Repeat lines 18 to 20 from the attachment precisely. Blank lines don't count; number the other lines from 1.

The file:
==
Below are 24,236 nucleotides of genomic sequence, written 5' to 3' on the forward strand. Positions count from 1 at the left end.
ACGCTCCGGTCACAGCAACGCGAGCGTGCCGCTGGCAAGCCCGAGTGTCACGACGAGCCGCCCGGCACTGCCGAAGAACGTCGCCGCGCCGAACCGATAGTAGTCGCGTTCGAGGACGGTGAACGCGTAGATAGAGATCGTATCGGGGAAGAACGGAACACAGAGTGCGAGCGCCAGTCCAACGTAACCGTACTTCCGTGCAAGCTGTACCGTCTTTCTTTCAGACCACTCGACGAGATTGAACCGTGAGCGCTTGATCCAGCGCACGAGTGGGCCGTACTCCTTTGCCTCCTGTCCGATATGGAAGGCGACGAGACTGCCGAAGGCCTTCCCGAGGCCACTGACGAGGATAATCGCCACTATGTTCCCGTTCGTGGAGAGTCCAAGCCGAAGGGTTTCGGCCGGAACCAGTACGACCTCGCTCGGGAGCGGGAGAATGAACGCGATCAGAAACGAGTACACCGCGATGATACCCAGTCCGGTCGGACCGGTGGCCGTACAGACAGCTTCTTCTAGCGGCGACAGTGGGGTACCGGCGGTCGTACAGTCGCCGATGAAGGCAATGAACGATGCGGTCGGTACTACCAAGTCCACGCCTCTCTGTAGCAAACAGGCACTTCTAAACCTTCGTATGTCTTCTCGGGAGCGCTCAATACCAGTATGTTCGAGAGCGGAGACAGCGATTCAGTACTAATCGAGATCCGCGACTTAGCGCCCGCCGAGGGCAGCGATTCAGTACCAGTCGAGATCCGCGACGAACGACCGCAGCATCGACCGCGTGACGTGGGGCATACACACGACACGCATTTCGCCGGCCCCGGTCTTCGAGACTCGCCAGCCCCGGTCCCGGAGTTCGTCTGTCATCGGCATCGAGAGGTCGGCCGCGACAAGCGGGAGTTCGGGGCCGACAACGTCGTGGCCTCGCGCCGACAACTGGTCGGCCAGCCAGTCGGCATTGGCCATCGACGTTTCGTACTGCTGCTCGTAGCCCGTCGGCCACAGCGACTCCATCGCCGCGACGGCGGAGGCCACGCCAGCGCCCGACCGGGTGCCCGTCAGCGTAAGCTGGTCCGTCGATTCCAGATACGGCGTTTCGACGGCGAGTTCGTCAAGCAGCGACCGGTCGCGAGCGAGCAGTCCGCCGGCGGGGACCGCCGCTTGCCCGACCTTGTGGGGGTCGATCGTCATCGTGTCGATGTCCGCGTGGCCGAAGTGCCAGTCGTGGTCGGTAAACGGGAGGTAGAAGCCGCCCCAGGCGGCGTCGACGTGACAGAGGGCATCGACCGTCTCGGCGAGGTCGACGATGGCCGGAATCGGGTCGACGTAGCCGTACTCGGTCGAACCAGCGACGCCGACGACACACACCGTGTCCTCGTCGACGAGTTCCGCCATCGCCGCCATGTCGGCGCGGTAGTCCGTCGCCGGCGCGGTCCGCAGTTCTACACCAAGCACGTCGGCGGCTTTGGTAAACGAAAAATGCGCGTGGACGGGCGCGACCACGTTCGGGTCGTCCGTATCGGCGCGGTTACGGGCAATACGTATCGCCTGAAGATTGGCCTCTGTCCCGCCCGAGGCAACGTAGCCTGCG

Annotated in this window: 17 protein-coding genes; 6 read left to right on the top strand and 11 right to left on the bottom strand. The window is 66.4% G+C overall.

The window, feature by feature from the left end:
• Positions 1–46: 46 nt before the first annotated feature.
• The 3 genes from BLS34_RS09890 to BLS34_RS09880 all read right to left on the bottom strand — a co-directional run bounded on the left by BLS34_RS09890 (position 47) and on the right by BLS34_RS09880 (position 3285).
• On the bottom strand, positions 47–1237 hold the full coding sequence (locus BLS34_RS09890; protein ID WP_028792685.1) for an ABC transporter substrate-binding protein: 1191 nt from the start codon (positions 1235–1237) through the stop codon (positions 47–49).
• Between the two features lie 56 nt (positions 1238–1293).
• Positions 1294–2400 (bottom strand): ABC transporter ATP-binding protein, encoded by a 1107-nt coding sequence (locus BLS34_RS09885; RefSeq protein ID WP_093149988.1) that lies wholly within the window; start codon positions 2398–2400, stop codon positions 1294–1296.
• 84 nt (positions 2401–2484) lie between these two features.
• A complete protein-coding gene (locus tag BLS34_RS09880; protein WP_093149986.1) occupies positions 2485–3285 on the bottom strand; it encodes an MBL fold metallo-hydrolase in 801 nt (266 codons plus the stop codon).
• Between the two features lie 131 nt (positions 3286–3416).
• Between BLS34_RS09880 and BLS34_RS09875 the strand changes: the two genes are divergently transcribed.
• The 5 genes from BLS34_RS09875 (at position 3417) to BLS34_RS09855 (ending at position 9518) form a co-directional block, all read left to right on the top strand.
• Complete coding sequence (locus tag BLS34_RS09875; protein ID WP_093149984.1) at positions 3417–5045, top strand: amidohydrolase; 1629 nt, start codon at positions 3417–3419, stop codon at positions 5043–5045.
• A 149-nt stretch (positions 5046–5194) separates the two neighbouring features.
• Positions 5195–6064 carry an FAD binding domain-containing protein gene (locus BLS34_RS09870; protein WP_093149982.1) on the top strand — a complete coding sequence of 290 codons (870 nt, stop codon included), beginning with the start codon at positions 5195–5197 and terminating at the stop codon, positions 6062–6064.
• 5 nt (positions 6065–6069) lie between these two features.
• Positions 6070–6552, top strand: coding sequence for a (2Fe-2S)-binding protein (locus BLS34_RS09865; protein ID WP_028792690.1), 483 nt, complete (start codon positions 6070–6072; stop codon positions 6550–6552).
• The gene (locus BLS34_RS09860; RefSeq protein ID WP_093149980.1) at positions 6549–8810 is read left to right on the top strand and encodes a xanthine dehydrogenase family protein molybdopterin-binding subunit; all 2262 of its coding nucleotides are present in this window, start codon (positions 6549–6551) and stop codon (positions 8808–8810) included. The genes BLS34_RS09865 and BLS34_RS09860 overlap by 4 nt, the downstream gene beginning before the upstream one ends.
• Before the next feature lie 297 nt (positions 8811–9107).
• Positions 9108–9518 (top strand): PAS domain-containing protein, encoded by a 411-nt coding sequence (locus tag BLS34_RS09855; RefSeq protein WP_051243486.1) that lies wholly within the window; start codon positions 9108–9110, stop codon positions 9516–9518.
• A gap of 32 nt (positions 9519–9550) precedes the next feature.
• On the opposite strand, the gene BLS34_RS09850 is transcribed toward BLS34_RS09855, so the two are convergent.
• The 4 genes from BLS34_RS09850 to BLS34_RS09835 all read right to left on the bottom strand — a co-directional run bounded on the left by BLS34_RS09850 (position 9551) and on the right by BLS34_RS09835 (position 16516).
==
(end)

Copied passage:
• 5 nt (positions 6065–6069) lie between these two features.
• Positions 6070–6552, top strand: coding sequence for a (2Fe-2S)-binding protein (locus BLS34_RS09865; protein ID WP_028792690.1), 483 nt, complete (start codon positions 6070–6072; stop codon positions 6550–6552).
• The gene (locus BLS34_RS09860; RefSeq protein ID WP_093149980.1) at positions 6549–8810 is read left to right on the top strand and encodes a xanthine dehydrogenase family protein molybdopterin-binding subunit; all 2262 of its coding nucleotides are present in this window, start codon (positions 6549–6551) and stop codon (positions 8808–8810) included. The genes BLS34_RS09865 and BLS34_RS09860 overlap by 4 nt, the downstream gene beginning before the upstream one ends.